The British pound hit a 31-year low of $1.3112 as lawmakers started voting to elect a new prime minister to replace outgoing PM David Cameron who resigned over Brexit.
The pound, which has borne the brunt of market concerns about the economic impact of the vote, slid as much as 1.3 per cent on Tuesday to hit $1.3112, its lowest since September 1985. The latest fall brought the British currency around 12 per cent below its pre-referendum levels.
Bank of England governor Mark Carney tried to calm markets in BoE's semi-annual Financial Stability Report, stating that the fall in the currency should help ease the balance of payments shortfall, helping the sterling to briefly inch higher, but it then gave up those gains to trade down 1.1 per cent on the day by 9.30 pm (EST) at $1.3143.
The BoE report also expressed concern about a fall in investor demand for commercial real estate and other British assets, which could make it harder for the country to finance its large current account deficit.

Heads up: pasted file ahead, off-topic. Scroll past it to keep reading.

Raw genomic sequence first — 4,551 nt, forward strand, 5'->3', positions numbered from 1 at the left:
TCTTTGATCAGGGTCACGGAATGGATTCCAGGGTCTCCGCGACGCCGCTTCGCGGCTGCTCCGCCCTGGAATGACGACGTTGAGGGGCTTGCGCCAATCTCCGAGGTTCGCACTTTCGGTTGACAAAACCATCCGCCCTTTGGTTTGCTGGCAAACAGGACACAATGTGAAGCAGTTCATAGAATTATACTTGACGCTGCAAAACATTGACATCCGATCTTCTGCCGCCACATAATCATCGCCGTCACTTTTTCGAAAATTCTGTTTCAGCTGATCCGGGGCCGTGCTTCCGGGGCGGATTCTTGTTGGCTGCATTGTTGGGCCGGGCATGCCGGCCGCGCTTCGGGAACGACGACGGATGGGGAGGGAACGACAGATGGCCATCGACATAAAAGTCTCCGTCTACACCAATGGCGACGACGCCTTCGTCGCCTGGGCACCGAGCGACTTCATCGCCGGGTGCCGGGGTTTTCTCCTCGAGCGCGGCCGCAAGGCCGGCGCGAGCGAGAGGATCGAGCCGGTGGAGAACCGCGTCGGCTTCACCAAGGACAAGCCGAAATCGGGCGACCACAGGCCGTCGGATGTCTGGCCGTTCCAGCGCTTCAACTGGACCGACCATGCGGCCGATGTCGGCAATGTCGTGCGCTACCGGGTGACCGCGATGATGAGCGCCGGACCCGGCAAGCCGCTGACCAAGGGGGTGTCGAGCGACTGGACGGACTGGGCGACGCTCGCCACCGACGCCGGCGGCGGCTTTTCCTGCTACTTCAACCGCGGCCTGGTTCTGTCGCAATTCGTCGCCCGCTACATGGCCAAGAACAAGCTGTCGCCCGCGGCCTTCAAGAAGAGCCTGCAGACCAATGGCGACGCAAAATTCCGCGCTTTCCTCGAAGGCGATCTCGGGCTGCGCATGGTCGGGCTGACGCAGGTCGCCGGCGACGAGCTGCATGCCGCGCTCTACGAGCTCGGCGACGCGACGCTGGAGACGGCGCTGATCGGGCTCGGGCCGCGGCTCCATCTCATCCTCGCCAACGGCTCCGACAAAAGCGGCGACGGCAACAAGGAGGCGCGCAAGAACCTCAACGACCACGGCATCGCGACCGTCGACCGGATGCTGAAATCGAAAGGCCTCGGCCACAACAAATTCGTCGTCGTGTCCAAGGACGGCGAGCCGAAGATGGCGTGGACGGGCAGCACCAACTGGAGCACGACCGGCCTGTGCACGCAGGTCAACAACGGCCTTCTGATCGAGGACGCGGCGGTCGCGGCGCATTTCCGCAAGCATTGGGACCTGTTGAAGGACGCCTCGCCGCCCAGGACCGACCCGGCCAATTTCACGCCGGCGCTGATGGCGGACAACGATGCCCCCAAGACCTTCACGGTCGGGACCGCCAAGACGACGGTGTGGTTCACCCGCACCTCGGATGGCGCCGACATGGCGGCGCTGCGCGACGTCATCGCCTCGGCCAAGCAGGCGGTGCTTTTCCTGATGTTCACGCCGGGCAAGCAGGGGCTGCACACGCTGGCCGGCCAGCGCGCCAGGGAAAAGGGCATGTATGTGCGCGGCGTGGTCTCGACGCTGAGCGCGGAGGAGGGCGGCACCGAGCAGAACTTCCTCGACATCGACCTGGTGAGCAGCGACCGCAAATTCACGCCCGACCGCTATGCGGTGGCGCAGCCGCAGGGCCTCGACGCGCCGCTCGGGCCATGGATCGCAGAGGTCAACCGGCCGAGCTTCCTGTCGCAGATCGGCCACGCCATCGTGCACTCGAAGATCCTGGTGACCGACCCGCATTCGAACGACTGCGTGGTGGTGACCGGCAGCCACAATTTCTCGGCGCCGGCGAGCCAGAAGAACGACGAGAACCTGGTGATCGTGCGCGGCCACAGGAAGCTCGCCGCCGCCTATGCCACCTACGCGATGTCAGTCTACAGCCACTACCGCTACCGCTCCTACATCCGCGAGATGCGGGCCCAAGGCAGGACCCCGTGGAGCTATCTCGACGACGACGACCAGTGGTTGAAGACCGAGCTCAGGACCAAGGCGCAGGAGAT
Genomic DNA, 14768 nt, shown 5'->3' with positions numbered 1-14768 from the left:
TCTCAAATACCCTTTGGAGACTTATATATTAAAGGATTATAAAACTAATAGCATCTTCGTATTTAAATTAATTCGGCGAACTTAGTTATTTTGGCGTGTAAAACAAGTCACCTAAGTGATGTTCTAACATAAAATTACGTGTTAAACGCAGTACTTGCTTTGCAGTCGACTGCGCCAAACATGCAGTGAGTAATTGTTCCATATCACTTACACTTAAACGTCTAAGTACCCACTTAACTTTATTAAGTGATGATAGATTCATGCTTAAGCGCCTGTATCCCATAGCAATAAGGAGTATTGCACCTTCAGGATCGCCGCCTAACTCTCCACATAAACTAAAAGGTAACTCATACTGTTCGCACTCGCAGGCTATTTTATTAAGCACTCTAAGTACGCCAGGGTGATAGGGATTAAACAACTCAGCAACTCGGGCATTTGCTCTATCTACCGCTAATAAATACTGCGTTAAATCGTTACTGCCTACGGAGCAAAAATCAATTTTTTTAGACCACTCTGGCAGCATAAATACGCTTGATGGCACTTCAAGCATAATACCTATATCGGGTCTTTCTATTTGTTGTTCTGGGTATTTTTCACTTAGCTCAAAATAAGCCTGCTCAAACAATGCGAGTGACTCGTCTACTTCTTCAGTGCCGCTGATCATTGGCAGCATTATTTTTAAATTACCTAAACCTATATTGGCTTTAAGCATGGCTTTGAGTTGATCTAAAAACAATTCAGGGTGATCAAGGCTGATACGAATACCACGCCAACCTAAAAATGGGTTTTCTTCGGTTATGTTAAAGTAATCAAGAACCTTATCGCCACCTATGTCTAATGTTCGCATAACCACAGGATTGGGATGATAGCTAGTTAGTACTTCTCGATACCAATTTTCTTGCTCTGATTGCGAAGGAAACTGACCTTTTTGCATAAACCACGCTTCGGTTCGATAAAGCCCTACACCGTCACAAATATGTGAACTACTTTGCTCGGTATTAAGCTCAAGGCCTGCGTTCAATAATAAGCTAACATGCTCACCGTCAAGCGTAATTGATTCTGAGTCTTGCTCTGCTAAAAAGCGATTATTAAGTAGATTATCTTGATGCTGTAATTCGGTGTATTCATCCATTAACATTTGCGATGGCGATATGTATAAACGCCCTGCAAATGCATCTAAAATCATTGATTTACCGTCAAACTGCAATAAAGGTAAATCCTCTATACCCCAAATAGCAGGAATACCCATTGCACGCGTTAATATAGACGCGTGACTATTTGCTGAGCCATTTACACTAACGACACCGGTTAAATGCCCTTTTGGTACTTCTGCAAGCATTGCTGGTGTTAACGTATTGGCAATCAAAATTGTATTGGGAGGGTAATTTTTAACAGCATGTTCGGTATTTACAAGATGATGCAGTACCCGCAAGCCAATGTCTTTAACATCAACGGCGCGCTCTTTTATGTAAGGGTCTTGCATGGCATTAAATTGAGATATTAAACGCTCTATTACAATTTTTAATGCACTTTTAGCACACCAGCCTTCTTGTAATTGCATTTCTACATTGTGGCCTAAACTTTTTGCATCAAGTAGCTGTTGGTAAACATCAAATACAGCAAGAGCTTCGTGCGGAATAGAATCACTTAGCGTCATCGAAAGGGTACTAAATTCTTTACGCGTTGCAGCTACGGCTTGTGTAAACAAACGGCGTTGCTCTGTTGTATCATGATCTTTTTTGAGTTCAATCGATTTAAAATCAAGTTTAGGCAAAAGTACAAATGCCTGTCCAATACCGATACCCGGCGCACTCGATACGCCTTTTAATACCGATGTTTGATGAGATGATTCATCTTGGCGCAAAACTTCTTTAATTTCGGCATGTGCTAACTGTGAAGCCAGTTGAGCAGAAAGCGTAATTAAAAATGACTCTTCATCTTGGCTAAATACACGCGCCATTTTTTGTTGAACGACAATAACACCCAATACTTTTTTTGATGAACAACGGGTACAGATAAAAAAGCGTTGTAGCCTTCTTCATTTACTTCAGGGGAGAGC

Standard Life Investments said that it had suspended all trading in its UK real estate fund, one of Britain's largest property funds, after an increase in redemption requests due to uncertainty following the ballot.
It had said last week that it had reduced the value of the fund, which invests in UK commercial real estate assets, by 5 per cent.
Britain's Conservative party is voting for its next prime minister after Cameron resigned in the wake of the UK's shock decision to leave the European Union.
Interior minister Theresa May is the clear frontrunner, pitching herself as a unifying force in a party fractured by last month's referendum that led Britain out of the EU.